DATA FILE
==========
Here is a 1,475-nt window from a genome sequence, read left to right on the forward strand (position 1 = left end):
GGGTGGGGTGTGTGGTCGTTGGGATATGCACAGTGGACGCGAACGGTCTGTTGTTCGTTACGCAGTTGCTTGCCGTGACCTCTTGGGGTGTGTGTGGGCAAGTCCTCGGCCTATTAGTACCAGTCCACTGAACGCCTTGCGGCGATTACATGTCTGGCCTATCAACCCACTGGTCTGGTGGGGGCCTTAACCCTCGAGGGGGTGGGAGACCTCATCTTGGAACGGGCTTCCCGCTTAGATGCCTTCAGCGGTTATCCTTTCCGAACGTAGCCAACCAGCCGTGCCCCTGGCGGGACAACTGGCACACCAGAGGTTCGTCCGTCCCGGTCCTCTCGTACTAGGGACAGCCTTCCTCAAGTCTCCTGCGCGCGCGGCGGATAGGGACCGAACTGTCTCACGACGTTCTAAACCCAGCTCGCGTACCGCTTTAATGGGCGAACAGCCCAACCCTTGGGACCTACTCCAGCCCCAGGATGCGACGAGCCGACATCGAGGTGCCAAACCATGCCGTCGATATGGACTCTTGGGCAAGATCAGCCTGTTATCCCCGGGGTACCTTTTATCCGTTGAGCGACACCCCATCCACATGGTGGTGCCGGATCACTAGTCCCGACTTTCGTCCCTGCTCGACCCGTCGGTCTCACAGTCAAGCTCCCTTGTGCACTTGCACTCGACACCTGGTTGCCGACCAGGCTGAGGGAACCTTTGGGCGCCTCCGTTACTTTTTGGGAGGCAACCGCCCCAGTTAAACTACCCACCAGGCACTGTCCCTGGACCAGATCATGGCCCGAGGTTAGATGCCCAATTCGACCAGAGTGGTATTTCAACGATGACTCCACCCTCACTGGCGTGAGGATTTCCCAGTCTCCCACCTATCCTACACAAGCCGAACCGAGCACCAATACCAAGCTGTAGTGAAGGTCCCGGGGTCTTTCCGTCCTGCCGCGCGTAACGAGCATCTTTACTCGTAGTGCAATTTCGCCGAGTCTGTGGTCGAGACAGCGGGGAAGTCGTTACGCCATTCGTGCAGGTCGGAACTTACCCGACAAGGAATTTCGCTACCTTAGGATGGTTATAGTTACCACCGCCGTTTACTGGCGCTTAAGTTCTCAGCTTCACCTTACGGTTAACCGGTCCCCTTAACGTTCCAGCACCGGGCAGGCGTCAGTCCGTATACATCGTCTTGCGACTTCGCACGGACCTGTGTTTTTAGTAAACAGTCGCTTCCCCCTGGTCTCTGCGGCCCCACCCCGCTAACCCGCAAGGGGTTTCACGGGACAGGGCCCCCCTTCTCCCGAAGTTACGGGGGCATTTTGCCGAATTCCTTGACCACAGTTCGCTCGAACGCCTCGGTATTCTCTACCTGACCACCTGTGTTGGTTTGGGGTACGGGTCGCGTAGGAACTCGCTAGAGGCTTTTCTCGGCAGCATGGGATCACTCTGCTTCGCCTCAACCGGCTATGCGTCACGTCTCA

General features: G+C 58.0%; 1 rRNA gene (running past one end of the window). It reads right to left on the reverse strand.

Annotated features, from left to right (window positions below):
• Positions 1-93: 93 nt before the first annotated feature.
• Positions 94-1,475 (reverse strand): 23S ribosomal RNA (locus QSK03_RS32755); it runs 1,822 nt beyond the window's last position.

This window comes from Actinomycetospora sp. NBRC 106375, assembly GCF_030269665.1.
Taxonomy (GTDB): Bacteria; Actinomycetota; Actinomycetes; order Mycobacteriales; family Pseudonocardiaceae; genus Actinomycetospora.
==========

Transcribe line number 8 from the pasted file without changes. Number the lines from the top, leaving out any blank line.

Taxonomy (GTDB): Bacteria; Actinomycetota; Actinomycetes; order Mycobacteriales; family Pseudonocardiaceae; genus Actinomycetospora.